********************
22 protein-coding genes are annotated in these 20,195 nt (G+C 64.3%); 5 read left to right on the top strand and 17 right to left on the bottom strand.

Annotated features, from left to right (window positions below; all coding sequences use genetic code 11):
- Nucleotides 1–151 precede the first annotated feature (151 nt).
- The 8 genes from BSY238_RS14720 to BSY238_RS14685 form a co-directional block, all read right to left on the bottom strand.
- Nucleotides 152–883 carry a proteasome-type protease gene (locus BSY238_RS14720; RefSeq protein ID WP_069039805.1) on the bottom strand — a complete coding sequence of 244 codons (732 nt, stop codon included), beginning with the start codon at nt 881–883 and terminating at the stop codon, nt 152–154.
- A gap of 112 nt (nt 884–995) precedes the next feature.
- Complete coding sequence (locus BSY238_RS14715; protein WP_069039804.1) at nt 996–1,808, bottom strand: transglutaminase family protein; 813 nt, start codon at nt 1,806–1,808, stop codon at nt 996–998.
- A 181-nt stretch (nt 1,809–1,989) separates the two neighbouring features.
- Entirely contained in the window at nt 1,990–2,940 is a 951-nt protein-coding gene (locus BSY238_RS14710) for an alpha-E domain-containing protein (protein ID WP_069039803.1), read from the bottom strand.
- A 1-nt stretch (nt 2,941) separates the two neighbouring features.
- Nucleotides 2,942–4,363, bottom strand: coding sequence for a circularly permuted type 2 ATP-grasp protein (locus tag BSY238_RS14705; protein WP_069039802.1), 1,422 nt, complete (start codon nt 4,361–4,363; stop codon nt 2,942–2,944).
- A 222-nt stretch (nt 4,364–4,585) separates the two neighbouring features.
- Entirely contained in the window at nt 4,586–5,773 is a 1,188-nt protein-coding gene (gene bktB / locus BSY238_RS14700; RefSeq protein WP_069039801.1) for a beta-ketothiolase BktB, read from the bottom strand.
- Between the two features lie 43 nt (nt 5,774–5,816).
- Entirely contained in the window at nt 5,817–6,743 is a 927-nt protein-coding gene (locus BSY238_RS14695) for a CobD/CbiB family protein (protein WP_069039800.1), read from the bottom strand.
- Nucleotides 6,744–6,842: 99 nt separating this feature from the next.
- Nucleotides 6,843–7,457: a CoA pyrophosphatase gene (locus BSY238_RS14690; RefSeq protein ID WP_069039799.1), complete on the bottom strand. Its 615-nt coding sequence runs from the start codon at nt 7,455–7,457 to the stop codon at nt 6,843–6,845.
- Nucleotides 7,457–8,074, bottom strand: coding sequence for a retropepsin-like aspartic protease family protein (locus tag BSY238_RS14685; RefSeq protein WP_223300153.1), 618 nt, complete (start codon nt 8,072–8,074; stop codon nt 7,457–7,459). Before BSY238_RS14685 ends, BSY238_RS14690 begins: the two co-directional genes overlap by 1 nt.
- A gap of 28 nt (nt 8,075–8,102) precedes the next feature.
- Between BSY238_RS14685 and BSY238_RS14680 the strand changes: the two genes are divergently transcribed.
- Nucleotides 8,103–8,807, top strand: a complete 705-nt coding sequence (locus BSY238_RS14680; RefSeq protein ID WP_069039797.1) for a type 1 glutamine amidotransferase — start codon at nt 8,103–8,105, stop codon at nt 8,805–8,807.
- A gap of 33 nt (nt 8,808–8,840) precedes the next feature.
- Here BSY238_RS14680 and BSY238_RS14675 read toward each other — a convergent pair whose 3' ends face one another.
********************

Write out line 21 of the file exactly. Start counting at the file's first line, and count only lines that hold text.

- Nucleotides 8,103–8,807, top strand: a complete 705-nt coding sequence (locus BSY238_RS14680; RefSeq protein ID WP_069039797.1) for a type 1 glutamine amidotransferase — start codon at nt 8,103–8,105, stop codon at nt 8,805–8,807.